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Yesterday some comments were posted on Facebook about our income, expenses and grants. In this post I will explain how we manage your money at METAvivor.
First, an apology. I did not realize until yesterday that our 2014 IRS 990 was not available on GuideStar. I thought I loaded it in April when I loaded the audited financial statements, but the file size caused an error that I didn’t see. I have created a low res version and the document is now available here. If you prefer the higher resolution version just email me.
The 990 and financial statement available at GuideStar provide a lot of information, but they really don’t tell the whole story about where the money comes from and where it goes. At METAvivor we categorize our income based on the source: donations, sponsorship income and restricted sponsorship income. I will address them one at a time.
Let’s start with donations. 100% of all donations from our supporters are strictly allocated to our research grants. Period. Every penny. Every donation is automatically loaded into QuickBooks and flagged as “contributions”. This money can only be spent to pay researchers.
We do have expenses, and we pay those with sponsorship money. When we receive an unrestricted sponsorship we flag it as such in QuickBooks. Income is only classified this way when the donor explicitly labels the donation as a sponsorship. Typically these are from corporate sponsors. In some years we have used all of this money for expenses, but in other years we have been able to use some of this money to increase our grant awards. You can see the list of sponsors here.
The third category of income is restricted sponsorship income. We have applied for and received sponsor money for special projects in the past, including a website redesign, the Sea to Sea campaign, and in some years, fundraisers. This money comes with various restrictions on how it can be spent for the project. We track expenses for these special projects against the restricted sponsorship dollars. An example of this is the $42,000 dollars mentioned in the Facebook post. This was paid for from a generous $90,000 grant from Eisai to overhaul our website and underlying toolkit to position the organization for future growth.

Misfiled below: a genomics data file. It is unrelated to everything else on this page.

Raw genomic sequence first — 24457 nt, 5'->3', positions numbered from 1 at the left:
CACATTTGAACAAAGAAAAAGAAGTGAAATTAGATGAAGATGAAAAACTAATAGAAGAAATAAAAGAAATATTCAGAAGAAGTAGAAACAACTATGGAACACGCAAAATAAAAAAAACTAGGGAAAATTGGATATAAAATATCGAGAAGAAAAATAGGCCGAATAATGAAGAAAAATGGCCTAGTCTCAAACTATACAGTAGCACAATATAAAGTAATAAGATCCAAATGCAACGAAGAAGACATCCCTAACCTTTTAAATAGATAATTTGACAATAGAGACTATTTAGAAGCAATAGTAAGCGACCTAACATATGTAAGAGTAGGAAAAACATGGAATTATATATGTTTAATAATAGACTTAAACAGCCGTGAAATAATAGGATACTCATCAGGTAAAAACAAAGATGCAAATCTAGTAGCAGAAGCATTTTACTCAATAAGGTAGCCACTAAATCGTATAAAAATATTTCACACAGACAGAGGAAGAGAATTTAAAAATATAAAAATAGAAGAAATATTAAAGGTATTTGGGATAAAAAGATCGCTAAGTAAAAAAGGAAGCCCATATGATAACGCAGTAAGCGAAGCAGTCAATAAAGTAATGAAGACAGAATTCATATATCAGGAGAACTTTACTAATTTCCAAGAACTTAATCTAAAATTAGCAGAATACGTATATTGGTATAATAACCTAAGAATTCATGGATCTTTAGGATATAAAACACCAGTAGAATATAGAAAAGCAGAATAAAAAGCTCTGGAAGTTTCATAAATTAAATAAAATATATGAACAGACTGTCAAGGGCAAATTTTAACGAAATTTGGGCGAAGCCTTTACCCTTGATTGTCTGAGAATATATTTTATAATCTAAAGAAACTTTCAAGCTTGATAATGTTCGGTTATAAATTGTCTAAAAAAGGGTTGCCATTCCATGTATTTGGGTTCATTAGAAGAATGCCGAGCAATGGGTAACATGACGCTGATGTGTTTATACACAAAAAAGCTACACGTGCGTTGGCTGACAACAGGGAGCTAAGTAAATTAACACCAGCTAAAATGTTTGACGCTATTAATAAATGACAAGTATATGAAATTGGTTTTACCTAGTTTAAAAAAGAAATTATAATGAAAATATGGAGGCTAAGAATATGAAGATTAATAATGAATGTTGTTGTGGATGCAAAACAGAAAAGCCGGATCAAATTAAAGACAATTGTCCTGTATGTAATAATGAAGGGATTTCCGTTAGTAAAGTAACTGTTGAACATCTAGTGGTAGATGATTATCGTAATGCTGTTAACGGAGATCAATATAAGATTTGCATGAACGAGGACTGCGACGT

It is worth mentioning the special case of profit from sale of merchandise. We classify this as unrestricted sponsorship money – we use it to cover expenses. We make this clear in our store.
The Research Grant Process
We announce grant awards every year in October, but the process begins early in the year with the Request For Proposals announcement. What follows is a rigorous scientific peer review process to identify the very best of the proposals for funding. In October we announce the awards and the amount of these awards. That’s the scientific part.
The rest of the story is the financial cycle for these grants, which begins after the grant awards are announced. The grants are paid quarterly to the research institutions after the award contract has been signed. This is typically the first quarter of the fiscal year following the announcement. In 2013 we began awarding two year grants, so the awards are typically paid in 8 installments. Therefore, in 2015 we are paying on grants that were awarded in 2013 and 2014.
At some point in the process the Board of Directors must decide how many grants we can afford to fund, and we usually do that in August. We look at the average level of donations in the previous months, and project that forward over the life of the grants. This means that it matters when the contributions are received.